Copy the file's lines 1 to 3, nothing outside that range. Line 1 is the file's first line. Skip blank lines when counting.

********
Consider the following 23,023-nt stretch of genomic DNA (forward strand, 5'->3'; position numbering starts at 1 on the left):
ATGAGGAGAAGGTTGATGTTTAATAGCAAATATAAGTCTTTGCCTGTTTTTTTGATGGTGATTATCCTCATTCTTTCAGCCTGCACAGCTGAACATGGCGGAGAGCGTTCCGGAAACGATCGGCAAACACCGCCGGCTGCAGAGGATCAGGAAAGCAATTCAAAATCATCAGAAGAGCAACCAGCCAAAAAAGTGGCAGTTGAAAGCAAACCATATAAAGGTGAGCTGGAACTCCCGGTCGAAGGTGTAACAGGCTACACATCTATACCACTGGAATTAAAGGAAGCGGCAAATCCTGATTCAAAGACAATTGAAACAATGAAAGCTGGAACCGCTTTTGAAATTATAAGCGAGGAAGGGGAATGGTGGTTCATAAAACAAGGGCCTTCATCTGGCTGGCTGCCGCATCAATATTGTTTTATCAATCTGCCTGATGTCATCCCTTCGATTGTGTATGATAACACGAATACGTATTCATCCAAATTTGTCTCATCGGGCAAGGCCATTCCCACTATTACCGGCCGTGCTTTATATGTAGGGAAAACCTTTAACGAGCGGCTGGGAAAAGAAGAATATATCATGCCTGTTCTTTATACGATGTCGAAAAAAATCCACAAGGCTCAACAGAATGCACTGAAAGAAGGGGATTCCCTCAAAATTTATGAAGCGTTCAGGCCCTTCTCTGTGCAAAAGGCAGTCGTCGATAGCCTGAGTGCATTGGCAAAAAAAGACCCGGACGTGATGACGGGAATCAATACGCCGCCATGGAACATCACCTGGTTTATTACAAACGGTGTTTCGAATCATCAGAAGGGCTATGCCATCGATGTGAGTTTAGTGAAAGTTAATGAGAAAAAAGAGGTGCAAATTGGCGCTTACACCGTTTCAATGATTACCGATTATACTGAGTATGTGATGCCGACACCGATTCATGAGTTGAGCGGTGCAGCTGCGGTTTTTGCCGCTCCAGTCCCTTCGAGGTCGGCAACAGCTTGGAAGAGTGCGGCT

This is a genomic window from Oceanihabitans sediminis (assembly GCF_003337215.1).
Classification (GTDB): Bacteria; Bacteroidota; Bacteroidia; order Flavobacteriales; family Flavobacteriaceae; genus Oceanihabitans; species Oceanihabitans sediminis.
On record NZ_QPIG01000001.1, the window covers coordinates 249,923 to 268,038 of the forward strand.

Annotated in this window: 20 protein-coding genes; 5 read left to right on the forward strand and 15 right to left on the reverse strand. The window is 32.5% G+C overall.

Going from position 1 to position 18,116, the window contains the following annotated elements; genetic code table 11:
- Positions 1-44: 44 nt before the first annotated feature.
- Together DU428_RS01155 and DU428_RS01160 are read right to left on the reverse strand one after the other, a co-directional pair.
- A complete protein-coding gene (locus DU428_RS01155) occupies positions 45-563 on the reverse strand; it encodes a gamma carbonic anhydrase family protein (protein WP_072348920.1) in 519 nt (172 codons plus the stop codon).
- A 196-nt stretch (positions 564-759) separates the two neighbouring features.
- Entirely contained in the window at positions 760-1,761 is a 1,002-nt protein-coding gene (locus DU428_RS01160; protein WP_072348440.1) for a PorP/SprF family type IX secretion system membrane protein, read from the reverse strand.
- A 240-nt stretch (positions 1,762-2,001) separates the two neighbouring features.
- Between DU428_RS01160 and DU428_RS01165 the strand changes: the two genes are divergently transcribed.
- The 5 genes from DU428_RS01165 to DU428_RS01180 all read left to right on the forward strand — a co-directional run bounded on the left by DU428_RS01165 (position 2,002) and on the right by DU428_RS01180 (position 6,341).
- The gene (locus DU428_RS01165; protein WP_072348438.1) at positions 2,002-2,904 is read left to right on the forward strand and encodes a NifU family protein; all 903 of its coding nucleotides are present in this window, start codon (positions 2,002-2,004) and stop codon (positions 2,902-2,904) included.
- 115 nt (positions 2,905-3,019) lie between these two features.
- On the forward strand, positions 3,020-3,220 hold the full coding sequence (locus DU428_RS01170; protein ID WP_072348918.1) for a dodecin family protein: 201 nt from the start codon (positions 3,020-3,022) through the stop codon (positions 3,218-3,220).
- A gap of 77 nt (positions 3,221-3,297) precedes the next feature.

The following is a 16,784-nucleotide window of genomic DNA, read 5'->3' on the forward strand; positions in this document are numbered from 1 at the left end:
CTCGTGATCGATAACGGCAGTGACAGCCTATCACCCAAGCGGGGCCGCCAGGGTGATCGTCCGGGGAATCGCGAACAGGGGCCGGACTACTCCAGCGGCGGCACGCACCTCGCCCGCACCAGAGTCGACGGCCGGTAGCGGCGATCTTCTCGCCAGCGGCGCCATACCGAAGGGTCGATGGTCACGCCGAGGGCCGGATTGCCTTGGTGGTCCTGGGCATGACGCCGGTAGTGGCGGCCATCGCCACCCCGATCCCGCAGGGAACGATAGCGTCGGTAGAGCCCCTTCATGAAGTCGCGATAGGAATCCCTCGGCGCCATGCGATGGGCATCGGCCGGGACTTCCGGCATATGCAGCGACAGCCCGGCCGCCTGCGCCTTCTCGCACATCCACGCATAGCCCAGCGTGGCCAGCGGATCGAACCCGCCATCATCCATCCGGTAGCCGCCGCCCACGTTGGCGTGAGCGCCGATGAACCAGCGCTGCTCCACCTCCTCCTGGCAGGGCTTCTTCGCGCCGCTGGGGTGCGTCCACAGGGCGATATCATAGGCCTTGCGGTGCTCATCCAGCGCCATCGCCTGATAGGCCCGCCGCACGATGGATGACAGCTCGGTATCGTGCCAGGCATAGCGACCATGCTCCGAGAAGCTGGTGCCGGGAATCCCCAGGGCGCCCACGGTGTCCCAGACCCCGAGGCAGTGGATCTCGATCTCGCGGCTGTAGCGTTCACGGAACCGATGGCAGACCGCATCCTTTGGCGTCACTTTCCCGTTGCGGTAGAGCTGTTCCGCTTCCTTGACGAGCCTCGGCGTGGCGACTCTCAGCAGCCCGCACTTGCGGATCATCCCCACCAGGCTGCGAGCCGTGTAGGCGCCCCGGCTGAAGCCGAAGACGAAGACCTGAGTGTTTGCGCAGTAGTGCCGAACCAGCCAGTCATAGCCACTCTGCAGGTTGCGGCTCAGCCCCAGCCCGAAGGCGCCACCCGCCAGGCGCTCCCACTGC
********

Consider the following 23,023-nt stretch of genomic DNA (forward strand, 5'->3'; position numbering starts at 1 on the left):
ATGAGGAGAAGGTTGATGTTTAATAGCAAATATAAGTCTTTGCCTGTTTTTTTGATGGTGATTATCCTCATTCTTTCAGCCTGCACAGCTGAACATGGCGGAGAGCGTTCCGGAAACGATCGGCAAACACCGCCGGCTGCAGAGGATCAGGAAAGCAATTCAAAATCATCAGAAGAGCAACCAGCCAAAAAAGTGGCAGTTGAAAGCAAACCATATAAAGGTGAGCTGGAACTCCCGGTCGAAGGTGTAACAGGCTACACATCTATACCACTGGAATTAAAGGAAGCGGCAAATCCTGATTCAAAGACAATTGAAACAATGAAAGCTGGAACCGCTTTTGAAATTATAAGCGAGGAAGGGGAATGGTGGTTCATAAAACAAGGGCCTTCATCTGGCTGGCTGCCGCATCAATATTGTTTTATCAATCTGCCTGATGTCATCCCTTCGATTGTGTATGATAACACGAATACGTATTCATCCAAATTTGTCTCATCGGGCAAGGCCATTCCCACTATTACCGGCCGTGCTTTATATGTAGGGAAAACCTTTAACGAGCGGCTGGGAAAAGAAGAATATATCATGCCTGTTCTTTATACGATGTCGAAAAAAATCCACAAGGCTCAACAGAATGCACTGAAAGAAGGGGATTCCCTCAAAATTTATGAAGCGTTCAGGCCCTTCTCTGTGCAAAAGGCAGTCGTCGATAGCCTGAGTGCATTGGCAAAAAAAGACCCGGACGTGATGACGGGAATCAATACGCCGCCATGGAACATCACCTGGTTTATTACAAACGGTGTTTCGAATCATCAGAAGGGCTATGCCATCGATGTGAGTTTAGTGAAAGTTAATGAGAAAAAAGAGGTGCAAATTGGCGCTTACACCGTTTCAATGATTACCGATTATACTGAGTATGTGATGCCGACACCGATTCATGAGTTGAGCGGTGCAGCTGCGGTTTTTGCCGCTCCAGTCCCTTCGAGGTCGGCAACAGCTTGGAAGAGTGCGGCT

This is a genomic window from Oceanihabitans sediminis (assembly GCF_003337215.1).